1. Communicate openly and honestly

Throughout the employment relationship, you should communicate openly and honestly on the employee's performance, behaviour and contribution to the company culture. There should be no ambiguity in the employment contract and what is expected in the role so the employee has a clear understanding and an opportunity to raise misunderstandings with you.

Ensure the employee is always aware when their performance is unacceptable and the steps the company can take if it is not rectified.

2. Provide the employee with a chance to improve performance

An empathetic and compassionate approach is to understand that an employee's poor performance may be related to personal circumstances. Before going straight to termination, check if the employee is okay and try to understand what external factors are affecting their behaviour.

Regardless of any circumstances, always give them a chance to improve in the role. Give them reasonable instruction and be clear on what will happen if the expectations are not met.

3. Check violations with other company policies

When terminating an employee, it is important to review all of your company policies to ensure consistency and fairness in the decision-making process. By checking for violations with other company policies, you can ensure that the termination is justified and in compliance with the overall rules and expectations set by the organisation.

This step helps to avoid any potential bias or discrimination and promotes a transparent and objective approach to employee dismissals.

4. Collate all documentation

At every stage of the process, you must keep a paper trail and provide the employee with copies of any warnings, including how both parties acted in any meetings. If a terminated employee does file an unfair dismissal claim, having documentation will ensure your company is transparent and justified in their processes.

At this stage, you should also calculate any severance pay or outstanding wages and their guaranteed written notice period and put it into an official termination letter.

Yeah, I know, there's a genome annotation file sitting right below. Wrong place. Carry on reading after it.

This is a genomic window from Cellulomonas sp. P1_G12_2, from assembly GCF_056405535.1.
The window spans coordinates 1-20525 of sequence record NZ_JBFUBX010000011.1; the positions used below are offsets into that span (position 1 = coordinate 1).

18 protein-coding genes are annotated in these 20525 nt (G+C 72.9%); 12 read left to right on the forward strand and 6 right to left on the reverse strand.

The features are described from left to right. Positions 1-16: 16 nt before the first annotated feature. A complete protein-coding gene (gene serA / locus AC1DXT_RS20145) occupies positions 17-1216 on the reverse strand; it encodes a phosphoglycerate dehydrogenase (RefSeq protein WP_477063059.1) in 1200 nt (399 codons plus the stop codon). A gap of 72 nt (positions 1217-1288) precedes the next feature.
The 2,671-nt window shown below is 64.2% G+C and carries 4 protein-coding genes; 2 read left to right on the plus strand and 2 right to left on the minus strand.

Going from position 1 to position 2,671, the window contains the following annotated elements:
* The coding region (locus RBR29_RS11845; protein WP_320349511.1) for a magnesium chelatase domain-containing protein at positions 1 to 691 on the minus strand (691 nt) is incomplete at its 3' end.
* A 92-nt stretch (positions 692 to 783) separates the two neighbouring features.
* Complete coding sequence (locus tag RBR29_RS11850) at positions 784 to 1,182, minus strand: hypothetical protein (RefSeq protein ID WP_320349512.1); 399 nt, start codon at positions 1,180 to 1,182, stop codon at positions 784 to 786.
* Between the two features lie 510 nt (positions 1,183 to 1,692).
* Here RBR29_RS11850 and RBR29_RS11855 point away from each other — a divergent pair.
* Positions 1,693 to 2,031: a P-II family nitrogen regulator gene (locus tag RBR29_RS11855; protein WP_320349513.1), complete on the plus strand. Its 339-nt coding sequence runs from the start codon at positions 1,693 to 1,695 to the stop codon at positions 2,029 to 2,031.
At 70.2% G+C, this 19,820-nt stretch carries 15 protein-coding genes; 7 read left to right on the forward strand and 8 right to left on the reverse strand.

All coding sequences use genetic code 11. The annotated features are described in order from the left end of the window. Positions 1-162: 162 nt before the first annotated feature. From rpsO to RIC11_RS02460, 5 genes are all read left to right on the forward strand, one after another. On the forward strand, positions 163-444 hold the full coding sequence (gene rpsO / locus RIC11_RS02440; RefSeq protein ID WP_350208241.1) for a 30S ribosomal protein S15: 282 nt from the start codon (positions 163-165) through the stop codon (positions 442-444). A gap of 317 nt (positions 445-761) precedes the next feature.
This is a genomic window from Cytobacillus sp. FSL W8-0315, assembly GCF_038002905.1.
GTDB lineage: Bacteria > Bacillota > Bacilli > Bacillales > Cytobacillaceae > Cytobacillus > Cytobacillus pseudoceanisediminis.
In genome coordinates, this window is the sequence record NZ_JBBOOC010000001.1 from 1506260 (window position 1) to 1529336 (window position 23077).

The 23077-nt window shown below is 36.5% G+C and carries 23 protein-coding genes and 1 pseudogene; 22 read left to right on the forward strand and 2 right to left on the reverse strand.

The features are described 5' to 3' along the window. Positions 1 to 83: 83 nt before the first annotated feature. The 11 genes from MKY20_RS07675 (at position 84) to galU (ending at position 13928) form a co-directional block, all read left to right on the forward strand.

5. Set a time, date and place to meet in person

It's crucial to choose a private place that's comfortable for both you and the employee to give them a chance to express their thoughts and ask questions without worry. Meeting in person is a sign of respect for the employee and choosing the right setting may affect how they react.

Give them enough notice to attend and bring a support person if they wish.

6. Keep your cool and show empathy

Telling someone they no longer have a job can be an emotional conversation for both parties. As the employer, you should not rise to any of their reactions or get angry. Being honest about the reasons whilst being empathetic is key to ensuring a smooth meeting.

Do not make the team member feel like they have failed, instead make them understand that the role may not be the best fit for them. The goal of the meeting should be to ensure they leave the company as an employee with the potential to come back as a customer.

7. Be honest with your other employees

Without open and honest communication, rumours will spread and other employees could potentially worry about their own job security. To keep your team morale strong, use this as an opportunity to control the narrative and lay out the valid reason for terminating employment. Boost their confidence by providing feedback on their own performance and bring the team closer together to work towards the business goals.

By showing the whole team that you treated the terminated employee with fairness and respect, you will build further trust with your employees.

Frequently Asked Questions

Can I terminate an employee over the phone?

You should always terminate an employee in a face to face meeting as a sign of respect, even if you have a valid reason to justify firing. Terminating an employee over the phone could be deemed unfair in a dismissal claim.

Does HR need to be present during a termination?

It is not a requirement for your human resources team, if you have one, to be present during termination. However, a HR team will know the best practice for terminating an employee and should be involved in the dismissal process.

What to say when letting an employee go?

Let them know your decision in a clear but compassionate way. Do not make them feel they have failed but rather, why the role is not suited to them. Discuss all the details of the dismissal process, notice period and pay. Give them a chance to express their thoughts and feelings but keep your responses professional.